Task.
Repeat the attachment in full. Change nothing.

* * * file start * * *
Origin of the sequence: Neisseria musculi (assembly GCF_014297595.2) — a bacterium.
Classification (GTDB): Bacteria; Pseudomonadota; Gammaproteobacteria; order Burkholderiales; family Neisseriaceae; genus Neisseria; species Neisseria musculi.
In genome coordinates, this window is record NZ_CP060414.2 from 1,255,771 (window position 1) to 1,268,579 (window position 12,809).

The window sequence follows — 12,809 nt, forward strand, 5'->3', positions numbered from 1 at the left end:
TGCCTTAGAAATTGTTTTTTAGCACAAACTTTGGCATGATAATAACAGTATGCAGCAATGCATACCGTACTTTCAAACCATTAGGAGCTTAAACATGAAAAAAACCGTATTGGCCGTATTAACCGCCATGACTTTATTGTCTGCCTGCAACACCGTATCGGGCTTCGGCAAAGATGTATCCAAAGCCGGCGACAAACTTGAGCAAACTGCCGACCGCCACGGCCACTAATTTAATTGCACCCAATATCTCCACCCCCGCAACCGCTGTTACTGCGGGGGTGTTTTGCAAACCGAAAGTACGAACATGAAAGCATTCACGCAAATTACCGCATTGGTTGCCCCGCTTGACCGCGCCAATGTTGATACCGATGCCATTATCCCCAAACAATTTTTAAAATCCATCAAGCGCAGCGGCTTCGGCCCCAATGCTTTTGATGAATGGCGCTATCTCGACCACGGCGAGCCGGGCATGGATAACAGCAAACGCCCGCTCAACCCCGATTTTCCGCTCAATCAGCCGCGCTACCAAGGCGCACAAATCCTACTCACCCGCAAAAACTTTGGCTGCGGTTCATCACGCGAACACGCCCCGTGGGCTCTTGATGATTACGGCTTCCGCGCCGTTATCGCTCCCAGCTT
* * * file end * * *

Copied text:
Origin of the sequence: Neisseria musculi (assembly GCF_014297595.2) — a bacterium.
Classification (GTDB): Bacteria; Pseudomonadota; Gammaproteobacteria; order Burkholderiales; family Neisseriaceae; genus Neisseria; species Neisseria musculi.
In genome coordinates, this window is record NZ_CP060414.2 from 1,255,771 (window position 1) to 1,268,579 (window position 12,809).

The window sequence follows — 12,809 nt, forward strand, 5'->3', positions numbered from 1 at the left end:
TGCCTTAGAAATTGTTTTTTAGCACAAACTTTGGCATGATAATAACAGTATGCAGCAATGCATACCGTACTTTCAAACCATTAGGAGCTTAAACATGAAAAAAACCGTATTGGCCGTATTAACCGCCATGACTTTATTGTCTGCCTGCAACACCGTATCGGGCTTCGGCAAAGATGTATCCAAAGCCGGCGACAAACTTGAGCAAACTGCCGACCGCCACGGCCACTAATTTAATTGCACCCAATATCTCCACCCCCGCAACCGCTGTTACTGCGGGGGTGTTTTGCAAACCGAAAGTACGAACATGAAAGCATTCACGCAAATTACCGCATTGGTTGCCCCGCTTGACCGCGCCAATGTTGATACCGATGCCATTATCCCCAAACAATTTTTAAAATCCATCAAGCGCAGCGGCTTCGGCCCCAATGCTTTTGATGAATGGCGCTATCTCGACCACGGCGAGCCGGGCATGGATAACAGCAAACGCCCGCTCAACCCCGATTTTCCGCTCAATCAGCCGCGCTACCAAGGCGCACAAATCCTACTCACCCGCAAAAACTTTGGCTGCGGTTCATCACGCGAACACGCCCCGTGGGCTCTTGATGATTACGGCTTCCGCGCCGTTATCGCTCCCAGCTT